The claim that Ron Paul is “the only Republican candidate truly serious about rolling back the federal leviathan” is also false. He’s not. Michele Bachmann introduced legislation to that effect, including her own budget cuts (encompasing every federal agency, including the DOD), a bill to repeal socialized medicine, and other bills. She supports the closure of the Education Department and other unconstitutional agencies. Rick Perry, however, has introduced the most comprehensive, most credible plan to reduce the federal government: cutting federal spending from 24% of GDP to 18% (i.e. by a whopping 6 percentage points), abolishing three federal departments (of Education, Energy, and Commerce), cutting the DHS, privatizing the TSA, auditing the ENTIRE federal government (not just the Federal Reserve), balacing the budget by the end of this decade, cutting Congress’ pay by half if it fails to comply, criminalizing insider trading, eliminating regulations (including unconstitutional Acts), etc. He has proposed a detailed plan to rein in ALL THREE branches of the federal government.

Ron Paul is not serious about rolling back the federal leviathan and cannot be trusted to comprehensively cut it, because he personally profits from it. On the Hill, he’s known as the King of Pork, delivering $400 mn per year in earmarks to his district, more than the vast majority of his Congressional colleagues, defying the GOP’s pork moratorium. Earmarks are not large, but they’re especially poisonous because they corrupt the political process, and Congressman Paul is a part of the problem.

And so we come to foreign policy. Kuhner falsely claims that on this subject ” Mr. Paul has shown genuine courage and foresight”, and that “in foreign policy, he is a non-interventionist who believes – like our Founding Fathers – that America should mind its own business.”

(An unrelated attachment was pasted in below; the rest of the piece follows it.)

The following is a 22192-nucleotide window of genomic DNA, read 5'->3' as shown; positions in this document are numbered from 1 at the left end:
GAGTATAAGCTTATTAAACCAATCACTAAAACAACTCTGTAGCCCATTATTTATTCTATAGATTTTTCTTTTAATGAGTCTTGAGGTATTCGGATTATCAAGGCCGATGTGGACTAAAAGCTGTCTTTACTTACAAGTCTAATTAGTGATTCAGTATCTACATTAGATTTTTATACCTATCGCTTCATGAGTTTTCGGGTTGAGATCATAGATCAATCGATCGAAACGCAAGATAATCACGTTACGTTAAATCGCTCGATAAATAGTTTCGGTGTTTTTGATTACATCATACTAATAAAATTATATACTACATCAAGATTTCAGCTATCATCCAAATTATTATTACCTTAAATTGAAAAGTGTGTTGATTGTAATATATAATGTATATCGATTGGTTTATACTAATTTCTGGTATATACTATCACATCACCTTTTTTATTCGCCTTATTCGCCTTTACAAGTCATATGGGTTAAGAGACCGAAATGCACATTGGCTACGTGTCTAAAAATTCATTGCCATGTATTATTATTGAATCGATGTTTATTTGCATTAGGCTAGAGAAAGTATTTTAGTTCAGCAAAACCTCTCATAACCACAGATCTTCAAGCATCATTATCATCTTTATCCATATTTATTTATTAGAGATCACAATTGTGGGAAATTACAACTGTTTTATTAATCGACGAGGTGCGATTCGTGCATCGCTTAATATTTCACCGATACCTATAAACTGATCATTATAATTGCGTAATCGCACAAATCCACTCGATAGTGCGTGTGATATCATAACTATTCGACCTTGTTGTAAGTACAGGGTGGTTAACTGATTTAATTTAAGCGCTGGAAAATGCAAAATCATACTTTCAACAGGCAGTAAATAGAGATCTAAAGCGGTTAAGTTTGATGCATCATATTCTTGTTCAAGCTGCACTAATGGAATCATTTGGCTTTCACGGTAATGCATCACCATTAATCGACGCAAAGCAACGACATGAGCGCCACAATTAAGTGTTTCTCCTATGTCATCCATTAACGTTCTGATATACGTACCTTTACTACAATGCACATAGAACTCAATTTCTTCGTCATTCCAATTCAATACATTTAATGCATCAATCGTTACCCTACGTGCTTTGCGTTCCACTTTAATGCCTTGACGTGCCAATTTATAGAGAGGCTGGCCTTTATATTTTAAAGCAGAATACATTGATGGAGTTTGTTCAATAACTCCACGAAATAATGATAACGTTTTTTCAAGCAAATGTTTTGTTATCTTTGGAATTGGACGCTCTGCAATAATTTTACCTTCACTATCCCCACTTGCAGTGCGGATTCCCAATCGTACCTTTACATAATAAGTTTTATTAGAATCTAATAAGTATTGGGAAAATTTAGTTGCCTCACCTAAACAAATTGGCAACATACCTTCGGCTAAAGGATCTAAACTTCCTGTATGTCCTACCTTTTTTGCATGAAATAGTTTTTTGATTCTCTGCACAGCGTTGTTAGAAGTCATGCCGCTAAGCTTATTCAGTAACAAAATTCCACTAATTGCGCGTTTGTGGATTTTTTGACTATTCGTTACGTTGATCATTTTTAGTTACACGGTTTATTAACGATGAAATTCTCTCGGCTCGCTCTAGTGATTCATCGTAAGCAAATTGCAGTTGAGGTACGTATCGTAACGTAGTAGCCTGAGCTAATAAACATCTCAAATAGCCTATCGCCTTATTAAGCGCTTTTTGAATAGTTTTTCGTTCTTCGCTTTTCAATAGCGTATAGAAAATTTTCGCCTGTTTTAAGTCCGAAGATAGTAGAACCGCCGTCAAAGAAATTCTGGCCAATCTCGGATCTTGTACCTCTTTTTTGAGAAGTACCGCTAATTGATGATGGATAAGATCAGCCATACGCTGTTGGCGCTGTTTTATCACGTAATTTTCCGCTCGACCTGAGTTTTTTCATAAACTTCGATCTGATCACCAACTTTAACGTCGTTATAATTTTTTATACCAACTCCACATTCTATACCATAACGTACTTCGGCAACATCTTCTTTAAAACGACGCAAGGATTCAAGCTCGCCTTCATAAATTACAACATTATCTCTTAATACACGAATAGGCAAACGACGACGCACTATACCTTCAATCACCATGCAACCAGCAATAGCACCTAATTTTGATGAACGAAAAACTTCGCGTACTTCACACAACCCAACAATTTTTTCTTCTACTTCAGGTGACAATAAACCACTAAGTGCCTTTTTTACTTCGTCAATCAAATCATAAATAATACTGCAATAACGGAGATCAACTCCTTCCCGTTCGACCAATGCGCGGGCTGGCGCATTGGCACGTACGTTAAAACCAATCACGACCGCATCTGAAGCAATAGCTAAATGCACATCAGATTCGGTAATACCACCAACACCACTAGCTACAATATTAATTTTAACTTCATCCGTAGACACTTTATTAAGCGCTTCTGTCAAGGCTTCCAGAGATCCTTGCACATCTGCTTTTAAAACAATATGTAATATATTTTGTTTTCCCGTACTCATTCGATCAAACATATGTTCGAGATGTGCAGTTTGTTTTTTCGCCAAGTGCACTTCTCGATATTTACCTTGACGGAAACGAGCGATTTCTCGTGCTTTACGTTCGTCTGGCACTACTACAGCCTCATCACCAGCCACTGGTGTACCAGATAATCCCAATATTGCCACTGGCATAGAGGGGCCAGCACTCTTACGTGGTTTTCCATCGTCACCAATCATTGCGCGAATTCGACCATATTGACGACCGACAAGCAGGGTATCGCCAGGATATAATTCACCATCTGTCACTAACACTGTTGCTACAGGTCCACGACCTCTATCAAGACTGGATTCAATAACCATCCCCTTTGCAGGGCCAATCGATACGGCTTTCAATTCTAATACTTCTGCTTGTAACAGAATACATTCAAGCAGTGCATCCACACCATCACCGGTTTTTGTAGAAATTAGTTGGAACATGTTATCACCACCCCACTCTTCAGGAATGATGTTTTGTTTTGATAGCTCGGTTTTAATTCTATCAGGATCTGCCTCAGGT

This is a blatant lie. Firstly, Paul has not shown any kind of genuine courage and foresight; he’s been a constant PR agent for America’s enemies, an inside saboteur working to weaken America’s defense, and a slanderer of the United States worse than the propaganda machines of Moscow, Beijing, and Pyongyang.

And he’s not a mere “noninterventionist”, he’s a 1930s-style caricature isolationist who lives in a fantasy world where the US is to blame for all of the world’s evil and America’s enemies are merely countries rightly aggrieved by American policies. He wants to dump all of America’s allies (leaving them to fend for themselves and ceding them to our common enemies), cowardly hide behind oceans (as if they could protect the US any longer), appease America’s enemies (including Iran), gut defense, and withdraw from all trade arrangements, fair or unfair. This is what Kuhner calls “minding our own business”, and it’s a suicidal policy. It was tried during the 1930s and failed abysmally. It’s suicidal, detached from the real world, evil, and arrogant towards the American people.